Huawei Watch review: Smart and pretty
Smart and pretty
Smartwatches offer few practical uses, have terrible battery life, and are little more than plasticky toys - you've heard the rants. Well, while we're waiting for developments on the first two counts, the Huawei Watch addresses the last one.
Universally accepted as the most beautiful smartwatch in existence upon its announcement in March, the Huawei Watch sure took its time to make it to consumers' wrists. Its classical timepiece design is as relevant now as it was on day one, and that's its main allure - the Huawei Watch just looks and feels a lot like a regular watch.
You get a few case color options, each with a choice of a leather strap or a steel bracelet and you can grab standard aftermarket replacements and swap them in a matter of seconds with your bare hands, or fingernails, really. Not exactly Motomaker customizability but not strapped (punny...) for options either.
Under the classy surface it's as standard-issue as they come, though. The vast majority of Android smartwatches now are powered by the Snapdragon 400 paired with half a gig of RAM and 4GB of storage, and the Huawei Watch is no exception.
There's the usual features, but nothing extraordinary - dust and water ingress protection, motion and heart rate sensors, vibration. The greatest bit is perhaps the Sapphire crystal glass - an exclusive feature outside of the Apple realm (where it doesn't come cheap, either).
Huawei Watch key features
- 1.4" AMOLED display, 400 x 400 pixels, 286ppi
- Qualcomm Snapdragon 400 (MSM8926), quad-core 1.2GHz Cortex-A7 CPU, 512MB of RAM, 4GB of internal storage
- 300mAh Li-Ion battery, rated at 1.5 days of uptime, 80% fast charge in 45 minutes
- 42 x 42 x 11.3mm, 60.5-136g depending on strap/bracelet option, interchangeable standard 18mm straps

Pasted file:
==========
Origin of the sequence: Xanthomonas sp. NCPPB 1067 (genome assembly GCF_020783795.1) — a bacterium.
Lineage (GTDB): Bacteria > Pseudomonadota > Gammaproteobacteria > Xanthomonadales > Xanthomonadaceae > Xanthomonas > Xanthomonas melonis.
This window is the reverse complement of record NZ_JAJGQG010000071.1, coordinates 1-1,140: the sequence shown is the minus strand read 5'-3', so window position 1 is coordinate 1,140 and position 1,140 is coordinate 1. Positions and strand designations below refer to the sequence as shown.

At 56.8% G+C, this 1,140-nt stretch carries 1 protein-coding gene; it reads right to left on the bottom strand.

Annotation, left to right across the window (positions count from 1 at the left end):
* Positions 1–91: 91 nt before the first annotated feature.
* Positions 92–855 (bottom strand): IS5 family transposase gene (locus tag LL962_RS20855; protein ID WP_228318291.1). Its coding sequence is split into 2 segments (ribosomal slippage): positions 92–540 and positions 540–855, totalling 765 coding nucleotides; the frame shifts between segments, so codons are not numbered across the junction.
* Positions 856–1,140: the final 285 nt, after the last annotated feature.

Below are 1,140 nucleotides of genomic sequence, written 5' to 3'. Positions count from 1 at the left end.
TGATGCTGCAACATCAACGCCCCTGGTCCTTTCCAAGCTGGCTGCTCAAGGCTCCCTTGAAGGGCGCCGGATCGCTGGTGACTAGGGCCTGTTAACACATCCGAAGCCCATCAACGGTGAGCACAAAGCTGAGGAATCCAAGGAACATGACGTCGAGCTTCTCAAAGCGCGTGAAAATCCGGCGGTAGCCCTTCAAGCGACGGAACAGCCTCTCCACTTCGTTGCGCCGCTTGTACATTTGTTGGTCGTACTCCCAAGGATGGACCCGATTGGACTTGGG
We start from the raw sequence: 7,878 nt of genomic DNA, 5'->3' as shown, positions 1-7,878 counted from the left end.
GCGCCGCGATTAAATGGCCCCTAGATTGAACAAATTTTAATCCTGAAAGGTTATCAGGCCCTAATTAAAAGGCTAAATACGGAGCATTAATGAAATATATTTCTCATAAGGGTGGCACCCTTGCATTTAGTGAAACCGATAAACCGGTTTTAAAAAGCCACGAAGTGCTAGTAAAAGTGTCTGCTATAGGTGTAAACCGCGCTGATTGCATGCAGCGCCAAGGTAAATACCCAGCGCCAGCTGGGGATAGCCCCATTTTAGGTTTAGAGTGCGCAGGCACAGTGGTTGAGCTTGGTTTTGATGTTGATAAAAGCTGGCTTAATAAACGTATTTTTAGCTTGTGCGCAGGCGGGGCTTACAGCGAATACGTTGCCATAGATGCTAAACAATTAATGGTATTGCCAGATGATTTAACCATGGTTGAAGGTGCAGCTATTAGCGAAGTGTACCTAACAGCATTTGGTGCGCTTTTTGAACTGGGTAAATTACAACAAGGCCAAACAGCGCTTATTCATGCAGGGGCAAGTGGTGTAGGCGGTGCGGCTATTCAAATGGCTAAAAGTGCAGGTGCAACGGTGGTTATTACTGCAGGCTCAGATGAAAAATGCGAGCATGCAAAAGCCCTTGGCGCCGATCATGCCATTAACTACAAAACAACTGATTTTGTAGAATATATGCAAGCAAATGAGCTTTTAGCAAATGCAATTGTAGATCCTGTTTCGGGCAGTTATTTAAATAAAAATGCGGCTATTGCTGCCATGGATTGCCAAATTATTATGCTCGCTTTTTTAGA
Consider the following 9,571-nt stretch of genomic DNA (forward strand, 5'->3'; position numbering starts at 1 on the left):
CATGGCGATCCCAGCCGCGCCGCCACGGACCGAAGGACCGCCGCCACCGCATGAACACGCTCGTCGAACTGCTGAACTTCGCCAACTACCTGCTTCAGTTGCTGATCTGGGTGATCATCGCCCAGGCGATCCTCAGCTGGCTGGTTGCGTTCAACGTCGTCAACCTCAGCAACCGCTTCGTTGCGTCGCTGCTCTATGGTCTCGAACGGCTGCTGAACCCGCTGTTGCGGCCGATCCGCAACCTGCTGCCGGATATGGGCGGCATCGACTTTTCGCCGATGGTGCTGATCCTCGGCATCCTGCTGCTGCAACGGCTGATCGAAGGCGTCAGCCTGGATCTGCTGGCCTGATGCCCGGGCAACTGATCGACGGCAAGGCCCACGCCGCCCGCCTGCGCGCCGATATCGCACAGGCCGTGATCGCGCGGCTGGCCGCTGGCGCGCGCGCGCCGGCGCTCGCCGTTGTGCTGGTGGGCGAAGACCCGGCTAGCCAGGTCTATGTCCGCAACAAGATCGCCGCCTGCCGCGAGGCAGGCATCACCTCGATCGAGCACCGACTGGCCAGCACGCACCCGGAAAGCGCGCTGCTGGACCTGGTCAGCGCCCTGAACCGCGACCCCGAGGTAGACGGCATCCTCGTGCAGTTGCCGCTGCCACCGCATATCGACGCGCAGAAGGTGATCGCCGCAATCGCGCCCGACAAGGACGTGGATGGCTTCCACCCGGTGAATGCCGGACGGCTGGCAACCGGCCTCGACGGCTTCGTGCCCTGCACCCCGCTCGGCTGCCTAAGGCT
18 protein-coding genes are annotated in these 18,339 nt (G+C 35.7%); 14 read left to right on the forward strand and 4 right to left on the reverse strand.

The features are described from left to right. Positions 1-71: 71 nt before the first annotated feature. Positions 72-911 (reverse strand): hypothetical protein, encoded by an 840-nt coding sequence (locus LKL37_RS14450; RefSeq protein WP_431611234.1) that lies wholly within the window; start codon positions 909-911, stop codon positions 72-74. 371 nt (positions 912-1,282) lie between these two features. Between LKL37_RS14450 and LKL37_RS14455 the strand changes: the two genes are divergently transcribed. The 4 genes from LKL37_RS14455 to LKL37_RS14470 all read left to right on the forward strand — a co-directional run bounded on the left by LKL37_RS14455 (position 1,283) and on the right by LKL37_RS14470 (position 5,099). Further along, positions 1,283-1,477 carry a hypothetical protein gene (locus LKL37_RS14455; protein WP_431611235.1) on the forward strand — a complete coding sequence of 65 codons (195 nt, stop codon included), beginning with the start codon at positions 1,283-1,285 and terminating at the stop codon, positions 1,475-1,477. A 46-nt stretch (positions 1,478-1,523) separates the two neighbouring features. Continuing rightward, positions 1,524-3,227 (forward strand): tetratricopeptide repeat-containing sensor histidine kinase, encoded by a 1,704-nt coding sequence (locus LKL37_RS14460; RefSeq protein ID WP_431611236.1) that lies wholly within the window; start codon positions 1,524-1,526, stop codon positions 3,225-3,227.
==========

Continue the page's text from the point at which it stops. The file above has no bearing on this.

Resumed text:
- Stainless steel casing, IP-67 certified, water-resistant for 30 minutes, up to 1 meter deep
- Android Wear OS, compatible with smartphones, running Android 4.3 or iOS 8.2 and up
- PPG Heart rate sensor, 6-axis motion sensor (gyro + accelerometer), barometer
- Wi-Fi and Bluetooth 4.1 BLE
- No ambient light sensor
- Android Wear still has limited functionality
The price to pay for having the classiest smartwatch is certainly a pretty steep one. For the same amount of cash you can easily get a pretty good Swiss-made regular watch, which unlike the Huawei Watch won't be obsolete within a year. Or ten.
We're also quite bummed by the lack of an ambient light sensor. The claim for design considerations doesn't really stand - both Apple and Samsung have implemented one underneath the display without spoiling the looks.
And then comes the issue of what you can actually do with a smartwatch. The fact that the Huawei Watch is marketed more as a dress watch doesn't help either - you won't be pumping iron with the same timepiece you'd be taking to the restaurant in the evening, right?
With all these thoughts battling inside our heads, we kick off our review of the Huawei Watch, starting with unboxing and hardware overview on the following page.
So if I run it's not enough You're still in my head forever stuck So you can do what you wanna do I love your lies, I'll eat 'em up But don't deny the animal That comes alive when I'm inside you
- 11 Mar 2016
This is far better than Samsung Gear S2, in terms of quality and battery.
- 03 Feb 2016
- 08 Dec 2015